In an unanimous vote, parents, staff, and educators of Jasper ISD have decided in favor of a four-day week schedule for the 2022-2023 academic year. The decision was based in an effort to improve educating conditions, while also lowering costs.
The vote saw 64 percent of parents and staff in favor of the abbreviated schedule, with teachers polling their approval at 84 percent. John Seybold, Jasper ISD Superintendent, told the Houston Chronicle that this would not result in a longer academic year but instead would meet the conditions of the House Bill 2610, requiring a minimum of 75,600 minutes from teachers per year.
Jasper ISD will become the third Texas school to experiment with abbreviated schedules. The first Texas school to adopt a four-week schedule was Olfen ISD in 2016, which made Fridays optional for students with passing grades – who could choose to attend “enrichment” classes or stay at home. As a result of this policy, the district saw an increase in its student population from 60 to 130 students in the years following.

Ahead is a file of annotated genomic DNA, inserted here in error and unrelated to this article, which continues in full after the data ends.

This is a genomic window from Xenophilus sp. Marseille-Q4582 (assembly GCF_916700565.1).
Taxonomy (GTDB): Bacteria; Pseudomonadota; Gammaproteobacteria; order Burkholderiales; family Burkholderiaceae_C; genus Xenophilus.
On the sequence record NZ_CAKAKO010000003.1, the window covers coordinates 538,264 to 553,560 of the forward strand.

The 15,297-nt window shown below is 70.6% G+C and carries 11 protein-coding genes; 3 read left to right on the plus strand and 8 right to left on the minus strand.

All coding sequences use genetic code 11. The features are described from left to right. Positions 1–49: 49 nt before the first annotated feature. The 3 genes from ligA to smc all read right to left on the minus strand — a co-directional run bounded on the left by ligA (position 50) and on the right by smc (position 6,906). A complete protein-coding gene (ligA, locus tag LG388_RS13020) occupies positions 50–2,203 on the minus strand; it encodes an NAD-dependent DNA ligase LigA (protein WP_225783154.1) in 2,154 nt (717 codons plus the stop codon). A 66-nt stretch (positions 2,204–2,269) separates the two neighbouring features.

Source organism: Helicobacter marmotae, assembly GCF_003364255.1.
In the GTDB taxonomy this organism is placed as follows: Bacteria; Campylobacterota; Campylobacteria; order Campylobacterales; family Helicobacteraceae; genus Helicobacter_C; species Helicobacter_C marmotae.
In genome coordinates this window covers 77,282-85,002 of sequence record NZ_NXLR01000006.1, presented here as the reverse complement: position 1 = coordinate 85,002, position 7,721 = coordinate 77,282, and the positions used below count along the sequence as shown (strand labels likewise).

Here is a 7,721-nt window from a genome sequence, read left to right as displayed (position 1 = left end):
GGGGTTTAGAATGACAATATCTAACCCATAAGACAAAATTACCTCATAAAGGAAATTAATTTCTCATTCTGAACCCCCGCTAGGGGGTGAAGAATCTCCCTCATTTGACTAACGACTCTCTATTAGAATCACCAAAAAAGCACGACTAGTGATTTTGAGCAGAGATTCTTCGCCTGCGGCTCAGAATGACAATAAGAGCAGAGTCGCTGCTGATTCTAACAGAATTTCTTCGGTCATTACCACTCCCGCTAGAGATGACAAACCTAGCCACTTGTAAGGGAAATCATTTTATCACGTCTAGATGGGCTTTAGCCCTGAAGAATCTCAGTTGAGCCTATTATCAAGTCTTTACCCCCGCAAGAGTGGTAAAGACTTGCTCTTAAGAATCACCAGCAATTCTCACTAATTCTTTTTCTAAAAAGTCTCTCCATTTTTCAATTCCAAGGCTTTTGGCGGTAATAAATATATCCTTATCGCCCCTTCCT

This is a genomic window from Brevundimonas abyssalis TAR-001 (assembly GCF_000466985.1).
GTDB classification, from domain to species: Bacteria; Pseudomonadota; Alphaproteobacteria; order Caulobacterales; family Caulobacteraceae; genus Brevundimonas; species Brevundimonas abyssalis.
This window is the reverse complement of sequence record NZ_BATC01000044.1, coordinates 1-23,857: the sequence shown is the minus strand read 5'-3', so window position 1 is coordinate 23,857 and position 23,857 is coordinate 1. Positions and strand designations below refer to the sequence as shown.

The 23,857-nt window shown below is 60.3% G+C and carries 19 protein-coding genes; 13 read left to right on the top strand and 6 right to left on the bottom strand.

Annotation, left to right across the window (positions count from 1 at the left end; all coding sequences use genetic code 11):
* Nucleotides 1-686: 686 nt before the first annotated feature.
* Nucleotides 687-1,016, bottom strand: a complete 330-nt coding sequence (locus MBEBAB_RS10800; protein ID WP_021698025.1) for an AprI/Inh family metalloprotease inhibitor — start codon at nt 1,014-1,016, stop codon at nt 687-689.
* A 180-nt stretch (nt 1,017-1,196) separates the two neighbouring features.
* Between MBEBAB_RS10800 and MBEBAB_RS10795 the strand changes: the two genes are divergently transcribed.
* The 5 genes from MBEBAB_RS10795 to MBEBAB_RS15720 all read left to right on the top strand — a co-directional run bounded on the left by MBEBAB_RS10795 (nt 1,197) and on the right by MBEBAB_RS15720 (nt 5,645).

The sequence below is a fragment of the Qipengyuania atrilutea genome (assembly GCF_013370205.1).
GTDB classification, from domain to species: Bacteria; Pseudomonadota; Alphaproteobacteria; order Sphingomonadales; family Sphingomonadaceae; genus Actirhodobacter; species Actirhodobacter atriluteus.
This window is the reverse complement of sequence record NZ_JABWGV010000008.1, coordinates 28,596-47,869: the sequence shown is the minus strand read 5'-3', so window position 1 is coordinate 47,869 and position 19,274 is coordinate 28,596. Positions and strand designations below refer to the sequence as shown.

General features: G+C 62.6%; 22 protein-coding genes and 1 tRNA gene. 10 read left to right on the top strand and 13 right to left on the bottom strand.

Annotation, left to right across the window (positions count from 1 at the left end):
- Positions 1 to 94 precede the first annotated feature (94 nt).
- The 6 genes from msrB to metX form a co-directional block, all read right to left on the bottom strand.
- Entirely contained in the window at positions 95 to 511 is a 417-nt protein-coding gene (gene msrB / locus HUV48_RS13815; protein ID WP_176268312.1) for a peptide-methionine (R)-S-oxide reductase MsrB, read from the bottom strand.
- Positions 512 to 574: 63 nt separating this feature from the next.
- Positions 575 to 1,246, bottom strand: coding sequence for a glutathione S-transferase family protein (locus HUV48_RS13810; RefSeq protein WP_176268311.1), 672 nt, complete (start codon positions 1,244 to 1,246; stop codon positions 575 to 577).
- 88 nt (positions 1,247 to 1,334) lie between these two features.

In 2019 Central Texas school, Dime Box ISD, incorporated optional Mondays for students and parents. The result, according to Dime Box teacher, Candi Becker, was an improved focus and work ethic among students in the classroom.
“The students realized early on that school time is business time,” Becker told the Association of Texas Professional Educators. “You have to get down to business while you’re here.”
Jasper ISD’s abbreviated work week will take effect at the beginning of the 2022 academic school year. This will coincide with a Board of Trustees-approved series of additional monetary incentives for teachers and staff in an effort to retain quality personnel.